Image: Higher gas prices (© Paul Sakuma / AP)
Paul Sakuma  /  AP
Higher gas prices are posted at a Chevron gas station in San Francisco, Friday, March 4, 2011. Gasoline prices have shot up an average of 35 cents per gallon since an uprising in Libya began in mid-February.
By contributor
updated 3/7/2011 4:02:31 PM ET 2011-03-07T21:02:31

Scientists who engineer microbes to efficiently produce biofuels from plants and algae are busy reporting breakthroughs that could wean us from fossil fuels — offering a glimmer of hope to consumers eyeing gas prices skyrocket.

In one breakthrough, a microbe has been genetically engineered to produce isobutanol, a gasoline-like fuel, directly from cellulose.

"That's the first time cellulose has directly been used to produce four-carbon alcohols," James Liao, vice chair of chemical and biomolecluar engineering at the University of California, Los Angeles, told me today.

Cellulose feedstock
Cellulose such as switchgrass and the leaves and stalks of corn, is a more abundant and cheaper feedstock for biofuel production than corn and sugarcane, but is difficult to breakdown to the sugars that microbes convert into alcohol fuels.

For example, some strains of the microbe Clostridium produce butanol, but they don't do so directly from cellulose. It first has to be broken down into sugars. Other species of Clostridium digest cellulose, but don't produce butanol, Liao explained.

"We designed a new pathway" that allows Colstridium to produce isobutanol directly from cellulose and transferred that pathway into the Clostridium celluloyticum, Liao said. This strain naturally digests cellulose. Their genetic manipulation allows it to produce isobutanol as well.

In addition, isobutanol is a higher grade of alcohol than ethanol, which is primarily produced today from corn. Most cars on the road can run on blends of gasoline with up to 10 percent ethanol.

"Unlike ethanol, isobutanol can be blended at any ratio of gasoline and should eliminate the need for dedicated infrastructure in tanks or vehicles," Liao added in a press release about the breakthrough. "Plus, it may be possible to use isobutanol directly in current engines without modification."

The research was published online in the journal Applied and Environmemental Microbiology.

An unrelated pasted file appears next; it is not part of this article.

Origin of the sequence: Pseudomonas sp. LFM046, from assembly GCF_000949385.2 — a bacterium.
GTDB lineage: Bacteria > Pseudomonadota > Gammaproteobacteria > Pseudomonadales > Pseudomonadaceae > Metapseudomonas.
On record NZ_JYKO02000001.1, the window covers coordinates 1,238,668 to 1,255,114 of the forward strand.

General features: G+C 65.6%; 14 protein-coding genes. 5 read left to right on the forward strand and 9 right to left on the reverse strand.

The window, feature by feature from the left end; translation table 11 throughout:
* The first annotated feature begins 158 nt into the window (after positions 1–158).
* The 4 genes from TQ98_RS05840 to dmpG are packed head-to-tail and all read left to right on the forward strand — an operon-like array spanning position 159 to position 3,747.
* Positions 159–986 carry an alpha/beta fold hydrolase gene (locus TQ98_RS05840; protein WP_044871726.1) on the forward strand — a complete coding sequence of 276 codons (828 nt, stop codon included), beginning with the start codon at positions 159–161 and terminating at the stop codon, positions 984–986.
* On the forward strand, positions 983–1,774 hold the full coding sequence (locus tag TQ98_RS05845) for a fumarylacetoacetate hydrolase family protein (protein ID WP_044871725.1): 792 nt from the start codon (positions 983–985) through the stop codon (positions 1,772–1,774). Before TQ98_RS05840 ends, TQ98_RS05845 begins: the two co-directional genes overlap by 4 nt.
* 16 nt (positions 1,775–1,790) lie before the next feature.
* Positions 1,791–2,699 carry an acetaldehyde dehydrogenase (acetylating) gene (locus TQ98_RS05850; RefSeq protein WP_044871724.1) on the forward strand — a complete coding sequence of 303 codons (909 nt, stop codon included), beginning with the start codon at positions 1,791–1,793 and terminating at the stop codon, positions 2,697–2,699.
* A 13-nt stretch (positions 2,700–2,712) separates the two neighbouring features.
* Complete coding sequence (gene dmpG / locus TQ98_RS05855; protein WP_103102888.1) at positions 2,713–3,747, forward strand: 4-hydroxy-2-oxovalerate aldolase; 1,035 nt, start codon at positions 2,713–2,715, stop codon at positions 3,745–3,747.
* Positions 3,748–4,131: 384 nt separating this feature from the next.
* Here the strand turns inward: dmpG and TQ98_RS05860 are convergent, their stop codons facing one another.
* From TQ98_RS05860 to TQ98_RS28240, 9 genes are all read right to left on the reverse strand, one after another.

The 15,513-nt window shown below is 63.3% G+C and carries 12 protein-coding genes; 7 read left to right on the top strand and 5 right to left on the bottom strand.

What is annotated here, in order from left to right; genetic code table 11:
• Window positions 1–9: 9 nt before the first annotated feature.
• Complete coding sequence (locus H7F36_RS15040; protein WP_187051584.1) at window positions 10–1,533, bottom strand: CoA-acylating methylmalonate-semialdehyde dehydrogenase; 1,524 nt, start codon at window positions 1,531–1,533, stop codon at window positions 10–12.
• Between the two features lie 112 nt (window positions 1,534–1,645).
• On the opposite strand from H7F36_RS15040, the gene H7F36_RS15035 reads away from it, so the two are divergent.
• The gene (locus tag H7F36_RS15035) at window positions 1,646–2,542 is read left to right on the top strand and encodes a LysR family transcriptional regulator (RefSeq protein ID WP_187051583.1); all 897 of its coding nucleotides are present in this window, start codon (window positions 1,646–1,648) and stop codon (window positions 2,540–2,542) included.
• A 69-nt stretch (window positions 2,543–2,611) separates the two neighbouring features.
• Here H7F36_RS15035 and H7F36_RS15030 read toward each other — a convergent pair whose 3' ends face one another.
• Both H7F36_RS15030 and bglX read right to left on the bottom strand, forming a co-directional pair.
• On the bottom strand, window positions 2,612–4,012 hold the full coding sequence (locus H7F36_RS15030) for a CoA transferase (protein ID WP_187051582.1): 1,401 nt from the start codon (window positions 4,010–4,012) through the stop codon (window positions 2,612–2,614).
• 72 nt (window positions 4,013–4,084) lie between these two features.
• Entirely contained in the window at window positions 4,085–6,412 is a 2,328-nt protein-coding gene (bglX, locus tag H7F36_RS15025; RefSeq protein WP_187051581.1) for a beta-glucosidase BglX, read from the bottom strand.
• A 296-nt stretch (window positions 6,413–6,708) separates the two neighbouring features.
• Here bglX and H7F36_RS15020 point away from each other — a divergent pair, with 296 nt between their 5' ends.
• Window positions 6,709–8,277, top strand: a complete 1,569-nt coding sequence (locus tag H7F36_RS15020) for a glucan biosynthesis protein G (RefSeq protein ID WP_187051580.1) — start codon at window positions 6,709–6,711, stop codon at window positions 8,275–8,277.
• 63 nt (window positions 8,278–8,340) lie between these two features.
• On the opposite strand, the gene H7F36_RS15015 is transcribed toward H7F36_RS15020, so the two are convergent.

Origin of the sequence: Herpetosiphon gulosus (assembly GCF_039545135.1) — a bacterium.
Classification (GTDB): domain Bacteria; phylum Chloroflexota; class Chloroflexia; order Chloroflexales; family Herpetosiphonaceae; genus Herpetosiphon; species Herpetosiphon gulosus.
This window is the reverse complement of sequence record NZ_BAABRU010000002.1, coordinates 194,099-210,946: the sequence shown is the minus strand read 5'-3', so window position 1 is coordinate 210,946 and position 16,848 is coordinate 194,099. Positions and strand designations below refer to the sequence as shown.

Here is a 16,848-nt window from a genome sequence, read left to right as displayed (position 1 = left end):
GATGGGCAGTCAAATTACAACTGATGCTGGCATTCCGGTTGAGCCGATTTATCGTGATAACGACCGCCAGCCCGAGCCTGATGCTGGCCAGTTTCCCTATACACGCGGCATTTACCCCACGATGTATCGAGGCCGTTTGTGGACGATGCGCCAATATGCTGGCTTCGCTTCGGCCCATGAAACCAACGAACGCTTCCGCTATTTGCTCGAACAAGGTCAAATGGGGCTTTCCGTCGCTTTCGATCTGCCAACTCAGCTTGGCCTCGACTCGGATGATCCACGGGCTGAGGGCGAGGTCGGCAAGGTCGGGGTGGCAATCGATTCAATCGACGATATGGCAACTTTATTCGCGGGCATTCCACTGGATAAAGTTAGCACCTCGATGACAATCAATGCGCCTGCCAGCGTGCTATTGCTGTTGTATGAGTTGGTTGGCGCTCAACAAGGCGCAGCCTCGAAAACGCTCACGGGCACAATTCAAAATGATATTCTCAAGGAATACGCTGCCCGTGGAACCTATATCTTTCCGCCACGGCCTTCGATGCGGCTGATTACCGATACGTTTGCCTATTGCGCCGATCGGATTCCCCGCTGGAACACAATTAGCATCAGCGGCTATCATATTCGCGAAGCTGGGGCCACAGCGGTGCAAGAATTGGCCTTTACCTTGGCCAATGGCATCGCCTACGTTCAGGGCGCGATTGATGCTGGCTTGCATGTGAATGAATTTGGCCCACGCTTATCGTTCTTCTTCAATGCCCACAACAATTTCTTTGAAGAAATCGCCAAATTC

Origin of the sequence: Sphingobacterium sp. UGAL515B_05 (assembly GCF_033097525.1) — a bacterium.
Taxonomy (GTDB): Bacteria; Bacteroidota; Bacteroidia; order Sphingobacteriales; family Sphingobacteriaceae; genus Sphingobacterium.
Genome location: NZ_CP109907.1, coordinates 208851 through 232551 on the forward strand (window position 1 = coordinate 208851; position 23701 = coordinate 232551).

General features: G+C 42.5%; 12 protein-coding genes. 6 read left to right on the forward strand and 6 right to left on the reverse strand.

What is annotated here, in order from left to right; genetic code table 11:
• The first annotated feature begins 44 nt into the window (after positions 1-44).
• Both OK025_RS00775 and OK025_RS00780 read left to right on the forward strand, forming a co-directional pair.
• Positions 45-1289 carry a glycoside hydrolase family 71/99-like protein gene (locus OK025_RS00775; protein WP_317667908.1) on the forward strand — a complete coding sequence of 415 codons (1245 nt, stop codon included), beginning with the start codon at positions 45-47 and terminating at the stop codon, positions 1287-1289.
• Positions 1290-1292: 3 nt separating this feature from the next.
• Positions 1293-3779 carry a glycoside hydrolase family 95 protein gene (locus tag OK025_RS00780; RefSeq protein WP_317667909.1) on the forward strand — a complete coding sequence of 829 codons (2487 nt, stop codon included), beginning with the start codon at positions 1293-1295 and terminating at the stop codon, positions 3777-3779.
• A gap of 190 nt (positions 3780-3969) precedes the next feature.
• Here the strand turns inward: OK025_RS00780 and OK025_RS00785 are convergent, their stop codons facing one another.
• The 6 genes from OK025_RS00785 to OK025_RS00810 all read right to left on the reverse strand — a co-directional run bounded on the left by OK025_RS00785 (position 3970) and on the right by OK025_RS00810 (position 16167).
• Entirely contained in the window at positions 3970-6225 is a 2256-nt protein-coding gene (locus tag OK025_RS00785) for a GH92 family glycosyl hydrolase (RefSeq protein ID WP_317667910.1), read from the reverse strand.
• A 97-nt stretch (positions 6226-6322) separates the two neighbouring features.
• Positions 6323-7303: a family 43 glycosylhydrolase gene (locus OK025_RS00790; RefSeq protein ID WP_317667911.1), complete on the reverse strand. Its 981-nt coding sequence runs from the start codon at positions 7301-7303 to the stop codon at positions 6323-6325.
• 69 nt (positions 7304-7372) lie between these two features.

Butanol production
The promise of butanol as a biofuel is spurring several researchers to genetically optimize microbes to produce it. Researchers at the University of California at Berkeley reported March 2 a genetically engineered strain of E. coli that produces n-butanol at rate that is 10 times better than competing systems.

The researchers are interested in using E. coli, which doesn't naturally produce butanol, because it is easier to work with and scale up the process for industrial production of biofuel.

Unlike the new microbe, however, the E. coli currently uses straight sugar to produce the fuel. More research will be required to figure out how to get the sugar from biomass, Michelle Chang, the Berkeley chemist leading the research effort, told me.

Liao's group at UCLA is also at work on engineering E. coli to produce n-butanol and have achieved 15 to grams per liter from sugar. Their paper will be published online later this week.

Fuel from proteins
In addition, Liao's team published research on Sunday in the journal Nature Biotechnology describing a method for producing biofuels where "we use proteins instead of cellulose, sugars, or lipids," he told me.

To do this, the team changed the metabolic pathways in E. coli so that they efficiently remove nitrogen from groups of amino acids — the building blocks of proteins — to produce alcohols, which are converted to biofuels.

The team argues that proteins are attractive molecules to turn into fuels because proteins are produced as byproducts from current industrial processes and because they can be made more abundant than carbohydrates from sugars and cellulose and lipids from vegetable oil.

Until now, however, no one knew how to turn them into fuel.

"Microorganisms tend to use proteins to build their own proteins instead of converting them to other compounds," Yi-xin Huo, a UCLA postdoctoral researcher and lead author of the study, said in a news release.

Liao's team created an artificial metabolic system to dump reduced nitrogen out of cells and tricked the cells to degrade proteins without utilizing them for growth. Proteins contain both ammonia and carbon; Liao's team took away the ammonia and recycled it back for the growth of the algae they worked with.

"Today, nitrogen fertilizers used in agriculture and biofuel production have become a major threat to many of the world's ecosystems, and the nitrogen-containing residuals in biofuel production can eventually turn into nitrous oxide, which is about 300 times worse than CO2 as a greenhouse gas," Liao added in the news release.

"Our strategy effectively recycles nitrogen back to the biofuel production process, thus approaching nitrogen neutrality."

The researchers are now working on scaling up the technology.

More stories on biofuels:

John Roach is a contributing writer for Connect with the Cosmic Log community by hitting the "like" button on the Cosmic Log Facebook page or following's science editor, Alan Boyle, on Twitter (@b0yle).

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